The Elizabeth River Project released its first Watershed Action Plan in 1996, updating it every six years. The 2008 Plan established a set of guiding principles: build strong partnerships through collaboration, incorporate environmental education into every action, plan proactively to reduce impacts from sea level rise, monitor progress using indicators tracked against a baseline and promote environmental justice for all stakeholders. With each revision to the Watershed Action Plan, the goals have grown to be quite ambitious. In their current work on a fourth update to the Plan, the group’s determination only continues to grow.
In 2014, the Elizabeth River Project issued a State of the River report assessing the health of each of the five major branches. By any measure, the success of the past 20 years in meeting the ambitious goals they set for themselves is, in a word, incredible. On the notorious Southern Branch, including Money Point, more than 36 million pounds of contaminated sediment have already been removed, with further improvements underway. The number of fish species observed in the area has increased from four to 26, and the rate of cancerous and pre-cancerous lesions in the mummichog, an indicator species, has dropped from above 40 percent to almost background levels.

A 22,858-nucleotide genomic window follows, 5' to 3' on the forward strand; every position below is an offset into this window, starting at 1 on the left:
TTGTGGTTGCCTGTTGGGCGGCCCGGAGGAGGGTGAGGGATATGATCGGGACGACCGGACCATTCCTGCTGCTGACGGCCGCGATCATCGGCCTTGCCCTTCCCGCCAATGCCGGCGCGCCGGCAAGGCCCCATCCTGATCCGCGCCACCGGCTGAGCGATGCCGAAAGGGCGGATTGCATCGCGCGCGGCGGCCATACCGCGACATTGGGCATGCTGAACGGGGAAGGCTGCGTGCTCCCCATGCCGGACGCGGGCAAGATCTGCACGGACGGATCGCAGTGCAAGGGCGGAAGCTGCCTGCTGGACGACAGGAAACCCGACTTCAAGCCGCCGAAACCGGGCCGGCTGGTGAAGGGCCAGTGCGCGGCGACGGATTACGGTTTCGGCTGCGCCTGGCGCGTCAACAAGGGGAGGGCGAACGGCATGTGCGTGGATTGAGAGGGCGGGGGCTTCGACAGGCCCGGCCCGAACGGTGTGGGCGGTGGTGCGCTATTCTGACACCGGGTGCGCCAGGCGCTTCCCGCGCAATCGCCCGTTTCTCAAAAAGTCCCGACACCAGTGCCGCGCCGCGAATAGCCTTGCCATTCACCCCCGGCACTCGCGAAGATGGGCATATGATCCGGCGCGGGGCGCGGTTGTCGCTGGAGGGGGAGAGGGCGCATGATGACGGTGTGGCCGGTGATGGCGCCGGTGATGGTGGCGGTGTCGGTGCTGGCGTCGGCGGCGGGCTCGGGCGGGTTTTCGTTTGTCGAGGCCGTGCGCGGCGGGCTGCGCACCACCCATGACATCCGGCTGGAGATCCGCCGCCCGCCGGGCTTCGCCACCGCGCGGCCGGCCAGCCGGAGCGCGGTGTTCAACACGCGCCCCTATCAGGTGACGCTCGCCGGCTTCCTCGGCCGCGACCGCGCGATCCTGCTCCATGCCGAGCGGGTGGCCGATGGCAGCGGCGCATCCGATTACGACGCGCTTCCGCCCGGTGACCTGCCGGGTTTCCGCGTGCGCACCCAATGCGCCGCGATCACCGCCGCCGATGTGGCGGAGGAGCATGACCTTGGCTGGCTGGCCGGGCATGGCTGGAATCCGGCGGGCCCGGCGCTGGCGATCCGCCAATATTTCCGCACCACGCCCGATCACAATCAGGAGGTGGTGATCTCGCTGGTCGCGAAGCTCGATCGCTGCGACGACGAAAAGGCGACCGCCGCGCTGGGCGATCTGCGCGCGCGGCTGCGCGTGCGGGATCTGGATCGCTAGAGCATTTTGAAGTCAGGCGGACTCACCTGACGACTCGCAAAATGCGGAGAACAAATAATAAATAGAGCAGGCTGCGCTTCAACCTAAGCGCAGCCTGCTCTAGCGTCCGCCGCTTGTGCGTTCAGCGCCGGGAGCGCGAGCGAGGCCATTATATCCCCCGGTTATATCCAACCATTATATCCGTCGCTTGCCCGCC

Several programs run by the Elizabeth River Project work to increase awareness among various segments of society and to reward citizens who take positive steps to improve their environment. Their River Star Program highlights homes, schools and businesses that take simple steps to protect the Elizabeth River. With the help of donors and other supporters, they developed the Learning Barge, a solar- and wind-powered barge equipped with living wetlands, an enclosed classroom, composting toilets and a rainwater filtration system. More than 50,000 people—including 20,000 K-12 students—have been educated on the barge, which is moved from location to location by tug operators that volunteer their time and equipment. Restoration work by the Elizabeth River Project and its partners led to the opening of Paradise Creek Nature Park—40 acres of land along Paradise Creek, a tributary of the Southern Branch—in 2013.